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5. Meow Mix Song
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You have the option of singing this one in either “English Translation” or “Cat,” but someone must cover off the mellifluous harmony of “Meows” during the break.
 .
6. Mah Nà Mah Nà The Muppets (1969)
 .
Actually, this one might be fun.  And a trio performance needed, to boot.Fact: Did you know that this Sesame Street signature song originated in Euro sorta-skin flick, Sweden: Heaven and Hell.
 .
7. 4’33 John Cage (1952)
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There’s a bottle of Cointreau with your name on it for anyone who can successfully pull this one off in a bustling boozecan.

8. The Great Gig In The Sky Pink Floyd (1973)
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I’m hearing drunken screeching. I’m seeing tube tops and acid wash.

9. Cambridge 1969 John & Yoko (1969)

Start by hitting a tone, and then Lennon will jump in with a guitar feeding back.  Now, all you have to do is match the tone with your voice.  For 27 minutes.  No bathroom breaks.

10. Remember Your Name & Address (& Telephone Number Too!) Frank Luther (1960)
This should be a mandatory bar-closing sing-a-long to a group of pickled patrons about to begin the Stumble Waltz home.  I know that having this clear in my head would not have done me ill on some nights back in the day.
As for those “dear ones who wait for you,” … the drunk tank coterie, perhaps?
Okay everyone, memorize this before you hit the streets: And-a-one, and-a-two …

Next On Stage –> I will be publishing a piece on one show from this year’s Ottawa Bluesfest (Blondie) and will finish my delayed recap from last year.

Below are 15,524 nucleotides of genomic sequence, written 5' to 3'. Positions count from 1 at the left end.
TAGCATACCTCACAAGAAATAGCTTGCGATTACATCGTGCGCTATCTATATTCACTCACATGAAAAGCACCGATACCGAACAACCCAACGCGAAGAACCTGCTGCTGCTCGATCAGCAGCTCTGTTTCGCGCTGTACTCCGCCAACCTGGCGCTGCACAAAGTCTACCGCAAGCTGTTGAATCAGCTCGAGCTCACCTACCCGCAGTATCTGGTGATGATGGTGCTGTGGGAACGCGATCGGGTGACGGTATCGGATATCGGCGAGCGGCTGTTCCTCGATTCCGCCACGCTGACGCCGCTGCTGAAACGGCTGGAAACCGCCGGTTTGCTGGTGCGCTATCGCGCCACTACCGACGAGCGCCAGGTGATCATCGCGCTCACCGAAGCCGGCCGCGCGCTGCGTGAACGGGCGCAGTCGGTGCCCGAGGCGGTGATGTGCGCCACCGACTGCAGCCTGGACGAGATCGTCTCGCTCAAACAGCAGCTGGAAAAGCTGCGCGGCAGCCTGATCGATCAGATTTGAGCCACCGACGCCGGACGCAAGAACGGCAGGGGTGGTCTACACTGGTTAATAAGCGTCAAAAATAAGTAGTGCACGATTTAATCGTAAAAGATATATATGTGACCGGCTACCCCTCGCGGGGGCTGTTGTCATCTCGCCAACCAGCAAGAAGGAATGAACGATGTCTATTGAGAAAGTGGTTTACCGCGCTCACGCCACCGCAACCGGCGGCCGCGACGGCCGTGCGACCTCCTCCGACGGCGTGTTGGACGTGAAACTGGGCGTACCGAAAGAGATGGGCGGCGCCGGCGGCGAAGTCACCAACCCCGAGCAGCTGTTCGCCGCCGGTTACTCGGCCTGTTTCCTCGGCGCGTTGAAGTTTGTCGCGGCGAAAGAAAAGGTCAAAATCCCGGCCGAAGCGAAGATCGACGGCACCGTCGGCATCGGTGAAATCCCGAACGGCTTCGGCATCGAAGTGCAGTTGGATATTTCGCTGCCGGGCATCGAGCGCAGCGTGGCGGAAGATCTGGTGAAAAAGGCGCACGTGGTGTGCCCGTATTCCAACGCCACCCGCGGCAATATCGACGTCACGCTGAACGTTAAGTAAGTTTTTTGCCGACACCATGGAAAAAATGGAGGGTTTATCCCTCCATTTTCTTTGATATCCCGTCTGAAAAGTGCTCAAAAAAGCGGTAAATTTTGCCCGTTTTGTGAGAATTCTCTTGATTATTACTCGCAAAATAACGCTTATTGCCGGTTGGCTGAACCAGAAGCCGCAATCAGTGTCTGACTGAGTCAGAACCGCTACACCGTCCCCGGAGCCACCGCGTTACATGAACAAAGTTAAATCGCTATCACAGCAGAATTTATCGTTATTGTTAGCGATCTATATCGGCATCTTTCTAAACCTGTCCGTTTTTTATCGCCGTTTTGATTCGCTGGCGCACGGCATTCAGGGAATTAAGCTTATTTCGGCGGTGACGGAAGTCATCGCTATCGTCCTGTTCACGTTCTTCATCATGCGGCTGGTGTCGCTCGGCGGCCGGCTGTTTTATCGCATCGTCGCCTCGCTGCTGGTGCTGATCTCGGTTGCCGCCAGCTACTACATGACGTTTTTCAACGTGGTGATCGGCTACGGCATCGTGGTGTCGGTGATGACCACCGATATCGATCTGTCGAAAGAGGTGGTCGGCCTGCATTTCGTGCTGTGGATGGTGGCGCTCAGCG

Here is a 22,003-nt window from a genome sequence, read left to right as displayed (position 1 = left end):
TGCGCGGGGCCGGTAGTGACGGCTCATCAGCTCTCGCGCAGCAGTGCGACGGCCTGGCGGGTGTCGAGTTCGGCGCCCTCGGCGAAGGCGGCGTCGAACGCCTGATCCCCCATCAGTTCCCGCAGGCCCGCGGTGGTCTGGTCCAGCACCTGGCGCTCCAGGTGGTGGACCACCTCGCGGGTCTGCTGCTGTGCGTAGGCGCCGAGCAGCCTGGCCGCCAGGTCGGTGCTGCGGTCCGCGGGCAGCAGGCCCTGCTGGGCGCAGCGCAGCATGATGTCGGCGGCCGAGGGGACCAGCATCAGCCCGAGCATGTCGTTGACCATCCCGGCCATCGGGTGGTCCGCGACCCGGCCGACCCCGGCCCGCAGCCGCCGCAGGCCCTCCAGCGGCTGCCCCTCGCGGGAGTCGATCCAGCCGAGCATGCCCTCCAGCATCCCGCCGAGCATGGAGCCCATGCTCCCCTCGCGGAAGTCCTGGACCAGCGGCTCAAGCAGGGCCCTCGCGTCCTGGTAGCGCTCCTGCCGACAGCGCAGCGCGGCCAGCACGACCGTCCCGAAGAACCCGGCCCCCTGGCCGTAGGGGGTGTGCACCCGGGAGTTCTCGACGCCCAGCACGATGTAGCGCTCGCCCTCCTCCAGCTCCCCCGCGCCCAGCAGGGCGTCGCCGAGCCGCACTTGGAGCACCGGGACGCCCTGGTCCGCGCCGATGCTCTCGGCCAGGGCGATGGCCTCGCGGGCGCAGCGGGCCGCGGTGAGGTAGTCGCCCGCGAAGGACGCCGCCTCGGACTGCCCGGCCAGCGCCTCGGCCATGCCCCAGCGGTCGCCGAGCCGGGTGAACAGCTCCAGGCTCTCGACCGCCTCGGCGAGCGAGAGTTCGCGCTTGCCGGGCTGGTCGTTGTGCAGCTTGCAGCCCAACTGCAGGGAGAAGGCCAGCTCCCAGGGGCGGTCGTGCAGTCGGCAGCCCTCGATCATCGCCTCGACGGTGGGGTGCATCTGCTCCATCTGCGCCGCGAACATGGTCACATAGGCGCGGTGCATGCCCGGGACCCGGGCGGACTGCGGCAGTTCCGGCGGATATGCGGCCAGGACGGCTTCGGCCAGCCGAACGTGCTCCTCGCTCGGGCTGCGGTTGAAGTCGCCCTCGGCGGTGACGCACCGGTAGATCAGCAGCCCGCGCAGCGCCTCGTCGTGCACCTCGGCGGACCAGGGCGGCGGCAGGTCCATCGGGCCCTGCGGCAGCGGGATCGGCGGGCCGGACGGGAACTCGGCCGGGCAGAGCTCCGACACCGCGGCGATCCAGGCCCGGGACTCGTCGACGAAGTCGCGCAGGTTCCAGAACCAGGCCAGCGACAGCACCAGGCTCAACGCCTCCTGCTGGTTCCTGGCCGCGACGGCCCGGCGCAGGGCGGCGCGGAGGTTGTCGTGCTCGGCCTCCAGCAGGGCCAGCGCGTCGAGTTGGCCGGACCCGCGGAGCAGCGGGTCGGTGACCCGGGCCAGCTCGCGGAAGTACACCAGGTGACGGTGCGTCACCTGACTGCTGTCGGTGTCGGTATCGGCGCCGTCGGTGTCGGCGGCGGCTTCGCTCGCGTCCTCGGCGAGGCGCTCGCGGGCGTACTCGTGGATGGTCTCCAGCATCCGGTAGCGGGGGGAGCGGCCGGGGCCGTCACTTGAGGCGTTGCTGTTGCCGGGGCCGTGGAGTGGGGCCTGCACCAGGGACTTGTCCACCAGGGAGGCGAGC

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Then I will return to the past where the concert aspect of my blog will strongly focus on. Shows from yesteryear — and my related experiences and impressions on the gig, artist or era —  were supposed to be the backbone of my blog. The reality is that I still go and see so much live music that it is predominating the concert writing. I can’t even catch up to pieces on the present, let alone the past.  So, while I will still be writing about some contemporary shows, they too will largely be covered off some time down the road.
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Coming up next …
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185. In The Flesh: Blondie, Ottawa Bluesfest, LeBreton Flats, Ontario, August 10, 2014
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178b. Enjoy Yourself: Ottawa Bluesfest 2013 (Pt. 1) with The Specials, The Waterboys, Animal Collective, Solange, Balkan Beat Box, and more, July 8-12, LeBreton Flats, Ottawa, Ontario, Canada
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178c. Declare Independence: Ottawa Bluesfest 2013 (Pt. 2) with Björk, B.B. King, Phosphorescent, Austra, Stars, and more, July 13-14, LeBreton Flats, Ottawa, Ontario, Canada
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… and then back to …
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025. Here I Am: UB40, Centennial Hall, London, Ontario, March 7, 1984; Alumni Hall, UWO, London, Ontario, March 14, 1985
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026. Cities In Dust: Siouxsie & the Banshees with Images In Vogue, International Centre, Toronto, Ontario, July 10, 1984
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NOTE: I cross-post entries on my Open Salon blog.

© 2014 VariousArtists

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2 Comments on “VA’s KARAOKE: Proceed With Caution!”

  1. DIRNDL SKIRT says:

    Glad I saved this for the last day of summer! I used to try and keep up with Tracey Ullman…you mean she didn’t originate this? https://www.youtube.com/watch?v=ORZutckKlGU